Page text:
Study: Athletes Send Mixed Messages to Youth by Marketing Junk Food

LeBron James, Peyton Manning, Serena Williams are the worst offenders

LeBron James, Peyton Manning and Serena Williams are tops in their sports and make great spokespeople for any marketer. But they are also at the top of a less-flattering ranker—endorsing junk food marketed to youth.

The NBA, NFL and WTA champs were the top three athlete endorsers promoting unhealthy foods in TV, radio, print and online ads reaching teens 12 to 17, according to a new study by the Rudd Center for Food Policy and Obesity at Yale.

For example, James pushed Sprite and McDonald's; Manning was in ads for Nabisco and Pepsi-Cola; and Williams promoted Oreos.

While the food and beverage industry has committed to advertise to children only food that meets specific nutrition criteria under the Children's Food and Beverage Advertising Initiative, the self-regulation only applies to children under 12. The Yale study points out that once children reach a certain age, they quickly become a target.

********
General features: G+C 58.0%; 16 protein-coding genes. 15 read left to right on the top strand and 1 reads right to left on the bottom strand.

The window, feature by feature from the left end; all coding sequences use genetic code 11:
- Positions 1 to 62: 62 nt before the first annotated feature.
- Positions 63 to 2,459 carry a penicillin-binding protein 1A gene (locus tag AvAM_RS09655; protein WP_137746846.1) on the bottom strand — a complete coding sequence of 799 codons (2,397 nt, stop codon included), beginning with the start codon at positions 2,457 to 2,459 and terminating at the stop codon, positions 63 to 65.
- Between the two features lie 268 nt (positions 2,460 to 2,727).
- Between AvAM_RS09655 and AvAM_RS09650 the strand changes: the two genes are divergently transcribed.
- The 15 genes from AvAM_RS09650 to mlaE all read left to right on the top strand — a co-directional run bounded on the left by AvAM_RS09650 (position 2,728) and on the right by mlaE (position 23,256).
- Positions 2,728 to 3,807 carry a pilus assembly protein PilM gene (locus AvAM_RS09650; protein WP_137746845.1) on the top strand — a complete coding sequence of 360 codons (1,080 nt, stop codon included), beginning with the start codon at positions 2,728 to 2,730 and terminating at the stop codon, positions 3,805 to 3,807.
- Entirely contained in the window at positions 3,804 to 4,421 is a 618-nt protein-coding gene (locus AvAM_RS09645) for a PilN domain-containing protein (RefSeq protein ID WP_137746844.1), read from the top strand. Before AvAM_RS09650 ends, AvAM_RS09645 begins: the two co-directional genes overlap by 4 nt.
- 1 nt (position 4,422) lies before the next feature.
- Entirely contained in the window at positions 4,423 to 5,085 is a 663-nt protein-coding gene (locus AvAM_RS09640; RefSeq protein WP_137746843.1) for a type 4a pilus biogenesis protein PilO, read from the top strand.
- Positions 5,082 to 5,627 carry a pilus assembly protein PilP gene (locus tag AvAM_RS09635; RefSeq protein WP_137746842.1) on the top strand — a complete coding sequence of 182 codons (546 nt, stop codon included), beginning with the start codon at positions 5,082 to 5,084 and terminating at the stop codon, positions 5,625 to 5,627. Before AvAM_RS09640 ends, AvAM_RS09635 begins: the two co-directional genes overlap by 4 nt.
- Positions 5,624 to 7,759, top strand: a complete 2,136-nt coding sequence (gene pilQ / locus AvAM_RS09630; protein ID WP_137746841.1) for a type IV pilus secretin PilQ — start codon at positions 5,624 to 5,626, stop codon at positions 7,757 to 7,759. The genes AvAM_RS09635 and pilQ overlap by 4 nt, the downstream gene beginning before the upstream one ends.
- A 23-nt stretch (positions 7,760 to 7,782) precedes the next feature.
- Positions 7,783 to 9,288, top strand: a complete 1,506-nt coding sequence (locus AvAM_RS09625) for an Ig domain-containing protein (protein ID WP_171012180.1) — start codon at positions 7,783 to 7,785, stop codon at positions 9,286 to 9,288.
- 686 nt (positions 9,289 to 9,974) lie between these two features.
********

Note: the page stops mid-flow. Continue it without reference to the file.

“The promotion of energy-dense, nutrient-poor products by some of the world’s most physically fit and well-known athletes is an ironic combination that sends mixed messages about diet and health,” said Marie Bragg, the study's lead author and a doctoral candidate at Yale, who suggested that athletes should use their celebrity to promote healthier messages.

"It's as if the dollars blind them to the fact they are role models," said Michael Jacobson, executive director of the Center for Science in the Public Interest.

Of the 512 brand endorsements associated with the top 100 athletes in the study, food and beverage brands represented the second-highest endorsement category for athletes at 23.8 percent, surpassed only by sporting goods and apparel at 28.3 percent.

Overall, the top 100 athletes endorsed 122 food and beverage brands. Sports beverages were the largest individual category endorsed by athletes, followed by soft drinks and fast food. Most of the 46 beverages endorsed by athletes received all of their calories from added sugar.

Other sports personalities called out for promoting junk food to youth were Chris Paul, Joe Mauer, Dale Earnhardt Jr., Sidney Crosby, Ryan Sheckler, Tony Stewart, Apolo Anton Ohno and Ryan Howard.

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